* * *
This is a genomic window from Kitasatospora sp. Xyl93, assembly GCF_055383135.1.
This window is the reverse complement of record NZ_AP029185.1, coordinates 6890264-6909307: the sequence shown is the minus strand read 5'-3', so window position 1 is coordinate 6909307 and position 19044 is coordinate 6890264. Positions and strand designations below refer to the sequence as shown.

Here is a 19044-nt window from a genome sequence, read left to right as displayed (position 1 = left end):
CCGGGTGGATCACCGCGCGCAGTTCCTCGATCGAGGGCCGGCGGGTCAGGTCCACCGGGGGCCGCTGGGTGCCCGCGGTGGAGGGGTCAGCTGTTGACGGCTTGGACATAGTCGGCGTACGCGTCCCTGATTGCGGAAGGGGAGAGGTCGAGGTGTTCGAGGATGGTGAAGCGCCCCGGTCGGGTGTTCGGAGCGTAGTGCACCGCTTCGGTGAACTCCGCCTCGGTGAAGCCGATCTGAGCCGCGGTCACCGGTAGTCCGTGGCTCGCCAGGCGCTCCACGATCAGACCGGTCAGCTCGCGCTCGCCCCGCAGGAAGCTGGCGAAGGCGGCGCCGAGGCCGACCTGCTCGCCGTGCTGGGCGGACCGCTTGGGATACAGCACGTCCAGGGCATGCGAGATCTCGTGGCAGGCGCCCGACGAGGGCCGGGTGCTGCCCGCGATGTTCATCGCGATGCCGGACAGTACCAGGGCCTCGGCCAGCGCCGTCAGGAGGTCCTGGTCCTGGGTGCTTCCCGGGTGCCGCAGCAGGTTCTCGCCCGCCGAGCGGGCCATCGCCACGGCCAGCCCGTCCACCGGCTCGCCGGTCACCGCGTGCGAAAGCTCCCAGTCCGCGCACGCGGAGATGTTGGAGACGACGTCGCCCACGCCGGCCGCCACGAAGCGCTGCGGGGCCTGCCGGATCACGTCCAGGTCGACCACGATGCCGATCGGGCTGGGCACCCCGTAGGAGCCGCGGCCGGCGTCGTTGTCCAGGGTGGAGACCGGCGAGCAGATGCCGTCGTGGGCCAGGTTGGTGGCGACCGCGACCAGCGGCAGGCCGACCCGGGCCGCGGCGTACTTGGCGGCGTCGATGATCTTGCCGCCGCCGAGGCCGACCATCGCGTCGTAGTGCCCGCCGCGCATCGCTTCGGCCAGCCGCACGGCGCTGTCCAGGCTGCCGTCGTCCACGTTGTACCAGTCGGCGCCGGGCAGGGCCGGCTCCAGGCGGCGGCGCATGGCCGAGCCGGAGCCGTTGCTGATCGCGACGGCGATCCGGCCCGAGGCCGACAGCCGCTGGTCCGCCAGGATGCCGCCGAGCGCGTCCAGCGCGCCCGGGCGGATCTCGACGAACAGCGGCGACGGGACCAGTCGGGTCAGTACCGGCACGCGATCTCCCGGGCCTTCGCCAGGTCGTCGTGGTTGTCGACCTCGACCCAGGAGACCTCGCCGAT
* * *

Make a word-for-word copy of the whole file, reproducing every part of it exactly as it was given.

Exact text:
This is a genomic window from Kitasatospora sp. Xyl93, assembly GCF_055383135.1.
This window is the reverse complement of record NZ_AP029185.1, coordinates 6890264-6909307: the sequence shown is the minus strand read 5'-3', so window position 1 is coordinate 6909307 and position 19044 is coordinate 6890264. Positions and strand designations below refer to the sequence as shown.

Here is a 19044-nt window from a genome sequence, read left to right as displayed (position 1 = left end):
CCGGGTGGATCACCGCGCGCAGTTCCTCGATCGAGGGCCGGCGGGTCAGGTCCACCGGGGGCCGCTGGGTGCCCGCGGTGGAGGGGTCAGCTGTTGACGGCTTGGACATAGTCGGCGTACGCGTCCCTGATTGCGGAAGGGGAGAGGTCGAGGTGTTCGAGGATGGTGAAGCGCCCCGGTCGGGTGTTCGGAGCGTAGTGCACCGCTTCGGTGAACTCCGCCTCGGTGAAGCCGATCTGAGCCGCGGTCACCGGTAGTCCGTGGCTCGCCAGGCGCTCCACGATCAGACCGGTCAGCTCGCGCTCGCCCCGCAGGAAGCTGGCGAAGGCGGCGCCGAGGCCGACCTGCTCGCCGTGCTGGGCGGACCGCTTGGGATACAGCACGTCCAGGGCATGCGAGATCTCGTGGCAGGCGCCCGACGAGGGCCGGGTGCTGCCCGCGATGTTCATCGCGATGCCGGACAGTACCAGGGCCTCGGCCAGCGCCGTCAGGAGGTCCTGGTCCTGGGTGCTTCCCGGGTGCCGCAGCAGGTTCTCGCCCGCCGAGCGGGCCATCGCCACGGCCAGCCCGTCCACCGGCTCGCCGGTCACCGCGTGCGAAAGCTCCCAGTCCGCGCACGCGGAGATGTTGGAGACGACGTCGCCCACGCCGGCCGCCACGAAGCGCTGCGGGGCCTGCCGGATCACGTCCAGGTCGACCACGATGCCGATCGGGCTGGGCACCCCGTAGGAGCCGCGGCCGGCGTCGTTGTCCAGGGTGGAGACCGGCGAGCAGATGCCGTCGTGGGCCAGGTTGGTGGCGACCGCGACCAGCGGCAGGCCGACCCGGGCCGCGGCGTACTTGGCGGCGTCGATGATCTTGCCGCCGCCGAGGCCGACCATCGCGTCGTAGTGCCCGCCGCGCATCGCTTCGGCCAGCCGCACGGCGCTGTCCAGGCTGCCGTCGTCCACGTTGTACCAGTCGGCGCCGGGCAGGGCCGGCTCCAGGCGGCGGCGCATGGCCGAGCCGGAGCCGTTGCTGATCGCGACGGCGATCCGGCCCGAGGCCGACAGCCGCTGGTCCGCCAGGATGCCGCCGAGCGCGTCCAGCGCGCCCGGGCGGATCTCGACGAACAGCGGCGACGGGACCAGTCGGGTCAGTACCGGCACGCGATCTCCCGGGCCTTCGCCAGGTCGTCGTGGTTGTCGACCTCGACCCAGGAGACCTCGCCGAT